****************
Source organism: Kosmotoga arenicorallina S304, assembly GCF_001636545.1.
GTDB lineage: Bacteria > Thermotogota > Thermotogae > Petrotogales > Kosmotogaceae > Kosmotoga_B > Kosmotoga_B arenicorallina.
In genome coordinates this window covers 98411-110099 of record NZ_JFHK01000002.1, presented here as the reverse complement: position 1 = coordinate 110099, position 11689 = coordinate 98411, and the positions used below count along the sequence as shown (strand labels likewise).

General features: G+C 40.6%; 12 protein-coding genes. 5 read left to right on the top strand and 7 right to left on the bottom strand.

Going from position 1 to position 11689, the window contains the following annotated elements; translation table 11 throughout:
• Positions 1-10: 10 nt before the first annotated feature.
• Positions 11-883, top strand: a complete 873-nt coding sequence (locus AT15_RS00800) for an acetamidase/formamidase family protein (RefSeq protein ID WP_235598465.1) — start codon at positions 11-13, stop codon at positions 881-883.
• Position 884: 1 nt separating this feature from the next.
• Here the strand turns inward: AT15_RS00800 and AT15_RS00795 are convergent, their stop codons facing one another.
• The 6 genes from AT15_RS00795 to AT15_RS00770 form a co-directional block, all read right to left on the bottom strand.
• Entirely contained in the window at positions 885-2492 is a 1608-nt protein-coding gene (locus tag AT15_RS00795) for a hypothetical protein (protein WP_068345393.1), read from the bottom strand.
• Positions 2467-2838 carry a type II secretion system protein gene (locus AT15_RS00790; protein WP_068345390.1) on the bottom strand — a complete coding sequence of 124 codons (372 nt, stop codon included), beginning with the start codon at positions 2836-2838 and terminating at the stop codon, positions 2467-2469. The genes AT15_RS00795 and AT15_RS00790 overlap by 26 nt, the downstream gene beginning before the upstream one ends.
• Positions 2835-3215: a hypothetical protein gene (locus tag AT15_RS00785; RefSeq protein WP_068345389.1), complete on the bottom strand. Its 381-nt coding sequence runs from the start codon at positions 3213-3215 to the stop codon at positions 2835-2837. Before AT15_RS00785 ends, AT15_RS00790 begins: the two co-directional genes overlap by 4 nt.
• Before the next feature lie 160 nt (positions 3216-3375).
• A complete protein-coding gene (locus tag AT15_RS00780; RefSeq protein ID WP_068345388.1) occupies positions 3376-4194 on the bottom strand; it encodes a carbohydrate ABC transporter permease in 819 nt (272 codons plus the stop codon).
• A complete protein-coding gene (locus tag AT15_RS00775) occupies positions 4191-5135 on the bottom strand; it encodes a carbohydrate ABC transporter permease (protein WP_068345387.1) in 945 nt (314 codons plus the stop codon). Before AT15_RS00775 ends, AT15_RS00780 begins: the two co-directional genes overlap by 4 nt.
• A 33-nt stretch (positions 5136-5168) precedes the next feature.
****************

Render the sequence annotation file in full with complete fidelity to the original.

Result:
Source organism: Kosmotoga arenicorallina S304, assembly GCF_001636545.1.
GTDB lineage: Bacteria > Thermotogota > Thermotogae > Petrotogales > Kosmotogaceae > Kosmotoga_B > Kosmotoga_B arenicorallina.
In genome coordinates this window covers 98411-110099 of record NZ_JFHK01000002.1, presented here as the reverse complement: position 1 = coordinate 110099, position 11689 = coordinate 98411, and the positions used below count along the sequence as shown (strand labels likewise).

General features: G+C 40.6%; 12 protein-coding genes. 5 read left to right on the top strand and 7 right to left on the bottom strand.

Going from position 1 to position 11689, the window contains the following annotated elements; translation table 11 throughout:
• Positions 1-10: 10 nt before the first annotated feature.
• Positions 11-883, top strand: a complete 873-nt coding sequence (locus AT15_RS00800) for an acetamidase/formamidase family protein (RefSeq protein ID WP_235598465.1) — start codon at positions 11-13, stop codon at positions 881-883.
• Position 884: 1 nt separating this feature from the next.
• Here the strand turns inward: AT15_RS00800 and AT15_RS00795 are convergent, their stop codons facing one another.
• The 6 genes from AT15_RS00795 to AT15_RS00770 form a co-directional block, all read right to left on the bottom strand.
• Entirely contained in the window at positions 885-2492 is a 1608-nt protein-coding gene (locus tag AT15_RS00795) for a hypothetical protein (protein WP_068345393.1), read from the bottom strand.
• Positions 2467-2838 carry a type II secretion system protein gene (locus AT15_RS00790; protein WP_068345390.1) on the bottom strand — a complete coding sequence of 124 codons (372 nt, stop codon included), beginning with the start codon at positions 2836-2838 and terminating at the stop codon, positions 2467-2469. The genes AT15_RS00795 and AT15_RS00790 overlap by 26 nt, the downstream gene beginning before the upstream one ends.
• Positions 2835-3215: a hypothetical protein gene (locus tag AT15_RS00785; RefSeq protein WP_068345389.1), complete on the bottom strand. Its 381-nt coding sequence runs from the start codon at positions 3213-3215 to the stop codon at positions 2835-2837. Before AT15_RS00785 ends, AT15_RS00790 begins: the two co-directional genes overlap by 4 nt.
• Before the next feature lie 160 nt (positions 3216-3375).
• A complete protein-coding gene (locus tag AT15_RS00780; RefSeq protein ID WP_068345388.1) occupies positions 3376-4194 on the bottom strand; it encodes a carbohydrate ABC transporter permease in 819 nt (272 codons plus the stop codon).
• A complete protein-coding gene (locus tag AT15_RS00775) occupies positions 4191-5135 on the bottom strand; it encodes a carbohydrate ABC transporter permease (protein WP_068345387.1) in 945 nt (314 codons plus the stop codon). Before AT15_RS00775 ends, AT15_RS00780 begins: the two co-directional genes overlap by 4 nt.
• A 33-nt stretch (positions 5136-5168) precedes the next feature.